But fear not, because Hudson-Chatham’s boldest claim – to the quality of its hybdrids – turns out to hold true. The 2010 Seyval Blanc Block 1 North Creek Vineyard rewards its single vineyard bottling and (short) oak ageing quite magnificently. Rather than adding that familiar taste of vanilla, either the oak – or perhaps it’s the “Ghent terroir” – delivers some custard qualities that fill out the grape’s typically bright acidity and green citrus notes which, along with a floral texture that I hadn’t registered with the everyday Seyval Blanc at the bottom of the winery’s price chain, creates what is, without doubt, the best Seyval Blanc I have tasted. It’s to the wine’s additional credit that I don’t feel tempted to just compare it to a Sauvignon Blanc or some other cool climate white grape; this felt very much like its own creation. Truly delicious, with a refreshingly long finish, I suspect it might be too subtle for some tastes, but I will definitely be back for more.

To my great disappointment, the winery was entirely out of its various Baco Noir bottlings; once I got talking to DeVito, he explained that they typically sell out within 2-3 months of bottling. He also told me that shortly after opening the winery, he had been offered the opportunity to take over the 60-year old Baco Noir vines at Mason Place Vineyard and signed a lease that very same day. His enthusiasm appears to have been rewarded: I picked up a bottle of the 2009 Baco Noir Old Vines Mason Place Vineyards Pultney Farms at the ever-wonderful Partition Street Wine Shop in Saugerties the night of the Zombie Crawl, for $20, and was (highly) positively overwhelmed. Though on initial opening I got a big fat whiff of the French oak, that quickly wafted away; soon I was getting some cherry coming off the nose, the acidity of a cool climate grape mixed in with earth and spices. It opened up remarkably well to exhibit not just the forward fruit and the mid-palate body, but the kind of well-rounded finish one would expect of a true noble vinifera wine.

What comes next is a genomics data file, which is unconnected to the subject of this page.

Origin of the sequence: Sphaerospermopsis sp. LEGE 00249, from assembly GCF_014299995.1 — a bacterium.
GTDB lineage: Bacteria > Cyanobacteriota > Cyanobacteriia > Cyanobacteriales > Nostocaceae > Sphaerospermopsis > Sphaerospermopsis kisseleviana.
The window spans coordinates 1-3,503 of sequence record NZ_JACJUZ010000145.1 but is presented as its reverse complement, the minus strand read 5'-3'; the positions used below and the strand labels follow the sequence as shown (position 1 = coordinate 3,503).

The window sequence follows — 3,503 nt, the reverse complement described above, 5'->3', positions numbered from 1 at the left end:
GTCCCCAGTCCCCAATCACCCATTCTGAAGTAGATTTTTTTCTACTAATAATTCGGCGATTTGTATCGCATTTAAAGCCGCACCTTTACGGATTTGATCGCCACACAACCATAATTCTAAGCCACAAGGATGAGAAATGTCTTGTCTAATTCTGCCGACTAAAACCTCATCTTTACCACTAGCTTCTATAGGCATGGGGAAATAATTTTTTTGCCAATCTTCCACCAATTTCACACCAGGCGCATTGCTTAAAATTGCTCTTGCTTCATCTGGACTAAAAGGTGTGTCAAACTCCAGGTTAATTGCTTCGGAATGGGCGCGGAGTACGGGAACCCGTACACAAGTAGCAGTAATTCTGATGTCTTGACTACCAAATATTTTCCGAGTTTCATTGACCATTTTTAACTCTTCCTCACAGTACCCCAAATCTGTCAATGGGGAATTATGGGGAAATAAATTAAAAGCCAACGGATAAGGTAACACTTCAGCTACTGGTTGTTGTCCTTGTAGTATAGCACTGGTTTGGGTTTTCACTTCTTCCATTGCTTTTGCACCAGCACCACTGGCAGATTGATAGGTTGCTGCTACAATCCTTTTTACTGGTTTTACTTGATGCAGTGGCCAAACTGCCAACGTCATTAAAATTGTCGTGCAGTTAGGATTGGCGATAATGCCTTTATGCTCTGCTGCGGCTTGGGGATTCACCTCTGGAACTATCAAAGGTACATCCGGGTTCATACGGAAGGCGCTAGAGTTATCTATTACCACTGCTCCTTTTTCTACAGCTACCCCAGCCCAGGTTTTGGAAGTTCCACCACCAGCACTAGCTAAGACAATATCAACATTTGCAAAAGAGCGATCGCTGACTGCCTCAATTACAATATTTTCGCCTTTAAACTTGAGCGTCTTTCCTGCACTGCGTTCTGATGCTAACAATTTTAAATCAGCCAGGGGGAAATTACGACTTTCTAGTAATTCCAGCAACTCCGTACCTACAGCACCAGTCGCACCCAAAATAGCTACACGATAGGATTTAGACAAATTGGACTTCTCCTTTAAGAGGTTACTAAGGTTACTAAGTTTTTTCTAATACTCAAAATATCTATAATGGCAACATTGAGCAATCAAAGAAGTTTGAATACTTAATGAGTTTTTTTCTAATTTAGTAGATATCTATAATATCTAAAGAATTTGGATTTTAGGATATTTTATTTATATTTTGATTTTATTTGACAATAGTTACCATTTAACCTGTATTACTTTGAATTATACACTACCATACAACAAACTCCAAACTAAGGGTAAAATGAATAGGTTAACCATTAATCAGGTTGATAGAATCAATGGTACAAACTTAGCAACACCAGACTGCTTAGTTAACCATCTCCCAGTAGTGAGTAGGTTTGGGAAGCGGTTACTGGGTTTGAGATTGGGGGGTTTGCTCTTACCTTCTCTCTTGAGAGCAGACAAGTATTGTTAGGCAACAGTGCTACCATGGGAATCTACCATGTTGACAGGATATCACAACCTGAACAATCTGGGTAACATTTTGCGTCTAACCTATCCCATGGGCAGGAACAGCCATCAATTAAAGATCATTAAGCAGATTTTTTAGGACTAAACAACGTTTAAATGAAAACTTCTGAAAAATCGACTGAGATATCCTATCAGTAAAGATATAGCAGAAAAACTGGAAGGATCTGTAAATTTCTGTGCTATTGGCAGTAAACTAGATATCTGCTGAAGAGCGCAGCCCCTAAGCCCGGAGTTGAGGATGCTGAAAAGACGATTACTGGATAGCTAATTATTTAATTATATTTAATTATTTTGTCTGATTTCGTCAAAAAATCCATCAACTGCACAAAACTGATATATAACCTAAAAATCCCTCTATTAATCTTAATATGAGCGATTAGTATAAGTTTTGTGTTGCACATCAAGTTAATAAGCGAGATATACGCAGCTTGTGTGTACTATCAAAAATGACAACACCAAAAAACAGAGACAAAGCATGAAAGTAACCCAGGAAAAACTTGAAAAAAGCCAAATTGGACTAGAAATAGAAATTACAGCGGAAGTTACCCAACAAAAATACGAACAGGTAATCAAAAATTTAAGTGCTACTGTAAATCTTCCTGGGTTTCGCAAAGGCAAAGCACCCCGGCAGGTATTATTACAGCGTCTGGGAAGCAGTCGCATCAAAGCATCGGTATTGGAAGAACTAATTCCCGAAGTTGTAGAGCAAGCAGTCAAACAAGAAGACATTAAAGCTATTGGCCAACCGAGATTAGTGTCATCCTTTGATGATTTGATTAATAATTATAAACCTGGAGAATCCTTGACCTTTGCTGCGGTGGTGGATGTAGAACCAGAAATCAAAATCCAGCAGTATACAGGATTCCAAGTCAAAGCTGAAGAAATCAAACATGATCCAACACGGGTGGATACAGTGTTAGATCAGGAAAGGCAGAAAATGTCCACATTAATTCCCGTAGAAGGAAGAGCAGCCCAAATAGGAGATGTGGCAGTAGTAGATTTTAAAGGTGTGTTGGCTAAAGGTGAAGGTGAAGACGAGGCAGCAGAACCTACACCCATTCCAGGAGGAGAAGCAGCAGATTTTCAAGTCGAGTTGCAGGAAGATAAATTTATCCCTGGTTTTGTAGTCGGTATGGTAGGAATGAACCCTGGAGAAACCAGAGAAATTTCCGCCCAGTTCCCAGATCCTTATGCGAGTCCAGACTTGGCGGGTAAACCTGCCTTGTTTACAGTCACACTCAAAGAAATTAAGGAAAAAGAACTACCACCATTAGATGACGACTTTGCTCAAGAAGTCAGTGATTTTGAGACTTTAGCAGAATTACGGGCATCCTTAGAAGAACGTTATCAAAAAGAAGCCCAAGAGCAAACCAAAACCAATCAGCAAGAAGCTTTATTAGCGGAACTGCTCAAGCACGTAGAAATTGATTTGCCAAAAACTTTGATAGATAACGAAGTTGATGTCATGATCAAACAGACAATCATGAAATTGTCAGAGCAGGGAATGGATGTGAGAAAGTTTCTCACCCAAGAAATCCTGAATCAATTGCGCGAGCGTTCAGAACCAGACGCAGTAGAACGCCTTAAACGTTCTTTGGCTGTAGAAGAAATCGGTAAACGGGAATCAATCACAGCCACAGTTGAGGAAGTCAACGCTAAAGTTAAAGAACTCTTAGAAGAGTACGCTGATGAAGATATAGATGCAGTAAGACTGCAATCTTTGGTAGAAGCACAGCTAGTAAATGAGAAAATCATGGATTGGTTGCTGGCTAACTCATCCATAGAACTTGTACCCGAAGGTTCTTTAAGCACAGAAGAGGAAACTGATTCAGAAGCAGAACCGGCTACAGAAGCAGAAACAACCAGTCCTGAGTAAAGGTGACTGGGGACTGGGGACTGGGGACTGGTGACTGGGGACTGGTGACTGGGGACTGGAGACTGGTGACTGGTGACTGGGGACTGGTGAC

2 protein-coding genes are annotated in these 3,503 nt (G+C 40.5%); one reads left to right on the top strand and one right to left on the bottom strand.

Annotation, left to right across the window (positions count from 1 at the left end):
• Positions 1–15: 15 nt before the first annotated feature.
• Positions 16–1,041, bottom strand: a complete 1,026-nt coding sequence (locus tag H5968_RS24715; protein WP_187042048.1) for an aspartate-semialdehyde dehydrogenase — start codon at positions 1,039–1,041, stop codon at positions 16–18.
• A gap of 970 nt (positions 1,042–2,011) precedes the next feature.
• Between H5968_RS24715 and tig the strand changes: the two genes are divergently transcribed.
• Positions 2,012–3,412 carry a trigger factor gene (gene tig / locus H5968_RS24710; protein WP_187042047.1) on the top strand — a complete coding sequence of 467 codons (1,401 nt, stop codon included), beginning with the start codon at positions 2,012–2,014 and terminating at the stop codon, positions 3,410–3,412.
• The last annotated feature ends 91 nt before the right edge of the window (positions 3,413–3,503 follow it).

Two of the finer hybrid wines I’ve tasted.

My complaint about hybrids is often that they’re one-dimensional; at best, two; but that they never have that ethereal quality that makes great wine such a truly intangible experience. I hesitate to over-praise this Baco Noir, but it shared sufficient qualities to a good earthy Pinot Noir (most notably that dark cherry) that I can understand DeVito placing it in a Burgundian bottle – as he does with two other Single Vineyard reds, the Baco Noir Reserve Casscels Vineyards and, from the same vineyard, a Chelois grape that he considers the crown jewel of his line – and most redolent of a red Burgundy. I guess I will need to get to Hudson-Chatham again this winter to pick up the top-of-the-line 2010s as they come into bottle, but based on our tastings so far, it would appear that the winery is doing as much to showcase the quality possibilities of Hudson Valley hybrids as anyone else in the region. I look forward to tasting more.

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October 2021